PARIS, France (AP) -- Venezuelan President Hugo Chavez said Thursday that his government is preparing for a possible U.S. invasion, and he warned that such "aggression" would send gasoline prices in the United States soaring.
The U.S. government repeated that it is not planning any such thing.
Chavez, a vocal critic of "imperialism" and the Bush administration, said he was not against the American people -- just the current government.
"We are sure that it will be very difficult for the United States to attack Venezuela," Chavez said. He said his country has eight oil refineries and 14,000 gasoline stations in the United States.
"If the United States tried to attack Venezuela by a direct invasion, forget the oil," he said during a two-hour news conference beamed live to Venezuela. "Everyday we send 1.5 million barrels to the United States."
The barrel price of crude oil could hit $150 following a U.S. attack, Chavez said. Currently New York light sweet crude oil trades around $60 a barrel.
"That's why Pat Robertson, the spiritual adviser of Mr. Bush, is calling for my assassination. That would be much cheaper than an invasion," Chavez said.
Robertson, the U.S. religious broadcaster, said in August that Chavez should be killed, then later apologized.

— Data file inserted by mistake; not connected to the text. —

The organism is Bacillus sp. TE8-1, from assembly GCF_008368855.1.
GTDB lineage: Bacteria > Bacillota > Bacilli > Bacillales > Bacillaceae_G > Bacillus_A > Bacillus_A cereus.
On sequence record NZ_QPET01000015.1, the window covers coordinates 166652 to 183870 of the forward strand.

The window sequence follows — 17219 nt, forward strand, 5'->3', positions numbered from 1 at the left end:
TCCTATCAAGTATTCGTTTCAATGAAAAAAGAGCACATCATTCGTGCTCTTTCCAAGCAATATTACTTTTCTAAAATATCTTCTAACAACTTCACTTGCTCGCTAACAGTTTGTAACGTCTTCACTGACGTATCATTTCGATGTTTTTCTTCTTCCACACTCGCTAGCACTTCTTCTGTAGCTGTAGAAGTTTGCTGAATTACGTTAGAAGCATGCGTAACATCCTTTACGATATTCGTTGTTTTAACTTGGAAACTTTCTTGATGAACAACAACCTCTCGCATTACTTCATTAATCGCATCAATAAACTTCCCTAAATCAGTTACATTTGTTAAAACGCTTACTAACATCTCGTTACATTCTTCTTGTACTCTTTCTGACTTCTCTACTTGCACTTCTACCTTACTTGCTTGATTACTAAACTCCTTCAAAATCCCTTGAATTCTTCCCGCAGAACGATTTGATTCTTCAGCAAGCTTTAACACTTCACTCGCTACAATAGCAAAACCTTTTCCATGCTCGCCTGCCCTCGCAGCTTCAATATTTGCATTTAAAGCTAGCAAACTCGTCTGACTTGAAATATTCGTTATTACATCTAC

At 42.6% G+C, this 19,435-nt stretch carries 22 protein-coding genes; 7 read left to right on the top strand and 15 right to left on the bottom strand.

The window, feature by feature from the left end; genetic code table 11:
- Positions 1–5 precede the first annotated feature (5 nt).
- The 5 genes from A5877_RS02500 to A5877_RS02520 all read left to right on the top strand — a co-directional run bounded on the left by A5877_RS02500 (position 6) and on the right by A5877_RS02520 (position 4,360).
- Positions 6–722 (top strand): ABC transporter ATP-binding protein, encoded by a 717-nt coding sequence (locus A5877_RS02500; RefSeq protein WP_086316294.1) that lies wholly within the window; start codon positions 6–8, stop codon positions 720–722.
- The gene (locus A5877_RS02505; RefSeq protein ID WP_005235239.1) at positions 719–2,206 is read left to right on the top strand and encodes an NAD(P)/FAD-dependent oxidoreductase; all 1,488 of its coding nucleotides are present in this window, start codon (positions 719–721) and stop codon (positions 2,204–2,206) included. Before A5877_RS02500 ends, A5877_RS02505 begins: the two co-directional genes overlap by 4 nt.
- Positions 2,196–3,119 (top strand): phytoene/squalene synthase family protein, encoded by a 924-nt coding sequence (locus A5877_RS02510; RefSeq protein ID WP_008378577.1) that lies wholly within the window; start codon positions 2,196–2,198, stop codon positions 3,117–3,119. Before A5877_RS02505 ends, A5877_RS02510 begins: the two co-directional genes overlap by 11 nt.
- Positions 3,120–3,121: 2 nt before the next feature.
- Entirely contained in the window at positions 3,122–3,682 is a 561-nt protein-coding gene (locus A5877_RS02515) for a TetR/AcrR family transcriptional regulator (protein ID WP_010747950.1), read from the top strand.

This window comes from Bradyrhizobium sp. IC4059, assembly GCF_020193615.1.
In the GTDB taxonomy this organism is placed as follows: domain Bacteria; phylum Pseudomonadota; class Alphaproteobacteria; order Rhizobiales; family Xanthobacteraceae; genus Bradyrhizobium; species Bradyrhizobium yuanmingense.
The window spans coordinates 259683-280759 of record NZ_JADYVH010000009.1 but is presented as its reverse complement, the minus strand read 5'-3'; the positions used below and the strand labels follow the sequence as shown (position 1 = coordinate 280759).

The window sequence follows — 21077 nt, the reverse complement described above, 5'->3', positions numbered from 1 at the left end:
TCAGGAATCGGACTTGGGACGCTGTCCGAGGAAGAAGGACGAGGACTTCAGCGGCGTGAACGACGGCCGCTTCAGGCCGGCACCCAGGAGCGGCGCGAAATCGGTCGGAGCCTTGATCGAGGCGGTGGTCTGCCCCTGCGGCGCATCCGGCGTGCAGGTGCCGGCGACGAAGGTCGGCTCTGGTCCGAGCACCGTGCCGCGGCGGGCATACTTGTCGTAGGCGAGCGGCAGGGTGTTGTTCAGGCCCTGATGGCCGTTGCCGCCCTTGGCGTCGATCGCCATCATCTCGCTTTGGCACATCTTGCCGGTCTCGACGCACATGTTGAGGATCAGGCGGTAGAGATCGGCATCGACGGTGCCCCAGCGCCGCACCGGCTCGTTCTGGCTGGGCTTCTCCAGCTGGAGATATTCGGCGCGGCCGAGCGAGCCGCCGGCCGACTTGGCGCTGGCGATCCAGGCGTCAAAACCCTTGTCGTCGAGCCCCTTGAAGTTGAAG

In Washington, State Department spokesman Sean McCormack said Chavez's suspicions were unfounded.
"I've stated many times before, the United States is prepared to work with any government in the region: left of center, center, right of center. Our issue is with states that don't govern in a democratic manner," McCormack said.
The Venezuelan leader used his news conference to trumpet what he called his "alternative" vision of a world that works for the poor rather than corporations seeking profits.
Chavez reiterated longtime claims that the United States finances his opponents, seeks his ouster and sabotages efforts to move his country forward.
"Venezuela is used to defending itself ... and fighting imperialism," Chavez said, speaking in Spanish with a French translator.
"We must be ready for an aggression," said Chavez, who previously said Venezuela is organizing an expanded military reserve and civilian defense units.
In an interview with the British Broadcasting Corp. radio aired earlier Thursday, Chavez said he had evidence to prove the U.S. government was planning an invasion.
Chavez said he believed the reason Washington was plotting an invasion was to take control of Venezuela's oil fields.
Meanwhile, Israel canceled -- under American pressure -- a lucrative deal to upgrade Venezuelan warplanes, Israel TV reported Thursday.
The report said Israel was to install its own systems in U.S.-made F-16 fighters for the Venezuelan air force, but the U.S. government forced Israel to call off the deal. No dollar figure for the deal was given.
Israeli Defense Ministry officials were not immediately available for comment.